Ice in our Blood and Blood on our Ice
"I went to a fight the other night and a hockey game broke out." Rodney Dangerfield. Ever since the start to the game of hockey, violence has always played a role in the sport. While that role both contributing positive and negative aspects to the game, violence has taken its toll on not only the players but the fans as well. As violence in hockey is as many fans say part of the game and what makes “hockey” hockey, the negative outcomes overweigh the positive. From fights to brawls, slashes to high sticks, boarding to head contact the violence surrounds the entire game. As fans cheer and rant at their full potential when a fight breaks out during a hockey …show more content…
Overall, the conclusion that violence and game attendance have a strong correlation can clearly be seen, as majorities of fan bases, both American and Canadian based, enjoy and encourage the violence to occur.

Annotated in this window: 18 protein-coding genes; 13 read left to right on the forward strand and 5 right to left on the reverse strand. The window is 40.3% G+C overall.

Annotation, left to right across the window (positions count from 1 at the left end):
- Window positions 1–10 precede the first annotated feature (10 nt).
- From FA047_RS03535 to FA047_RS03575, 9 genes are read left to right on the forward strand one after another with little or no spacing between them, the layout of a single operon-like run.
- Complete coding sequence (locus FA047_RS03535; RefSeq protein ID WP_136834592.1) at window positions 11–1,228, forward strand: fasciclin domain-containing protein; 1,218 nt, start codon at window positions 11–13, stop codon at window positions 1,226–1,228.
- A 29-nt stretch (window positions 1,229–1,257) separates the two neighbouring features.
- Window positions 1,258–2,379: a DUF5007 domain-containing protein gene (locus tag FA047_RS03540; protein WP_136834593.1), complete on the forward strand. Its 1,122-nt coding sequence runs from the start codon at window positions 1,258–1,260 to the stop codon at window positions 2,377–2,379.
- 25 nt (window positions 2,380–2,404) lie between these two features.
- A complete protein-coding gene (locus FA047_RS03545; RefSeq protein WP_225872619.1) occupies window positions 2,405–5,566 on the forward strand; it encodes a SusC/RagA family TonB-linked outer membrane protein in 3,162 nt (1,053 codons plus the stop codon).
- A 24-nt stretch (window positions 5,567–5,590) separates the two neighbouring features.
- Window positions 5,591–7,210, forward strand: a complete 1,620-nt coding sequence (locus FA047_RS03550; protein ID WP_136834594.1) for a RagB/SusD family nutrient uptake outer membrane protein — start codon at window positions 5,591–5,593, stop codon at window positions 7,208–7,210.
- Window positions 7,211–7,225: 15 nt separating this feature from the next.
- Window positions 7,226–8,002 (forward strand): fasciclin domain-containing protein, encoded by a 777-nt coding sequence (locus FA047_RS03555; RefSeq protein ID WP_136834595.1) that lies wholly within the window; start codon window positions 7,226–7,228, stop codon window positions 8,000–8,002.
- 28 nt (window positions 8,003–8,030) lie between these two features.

With all the social acceptance of violence in hockey and the promotion, incentives and encouragement within the game, it is only correspondent that injuries, lawsuits and even deaths have occurred over the years. The only way to fix this problem is with the courts enforcing and stopping the violence from occurring in the first place. However, this is not the case, as the courts have failed on numerous accounts to adequately address the problem, only in the long run making it worse as it continues. With Charges under the Criminal Code ranging from stick-related manslaughter in 1905, to assault by spitting in 1985, numerous cases have passed through the Canadian Halls of Justice. Even though the assault-by-spitting case may appear relatively inconsequential, a very clear message has persisted for 80 years: some players, regardless of their motives, are not prepared to accept criminal acts or despicable behaviour in hockey. Even with the seriousness of manslaughter already present, players have still continued through the decades to commit indictable offenses against other players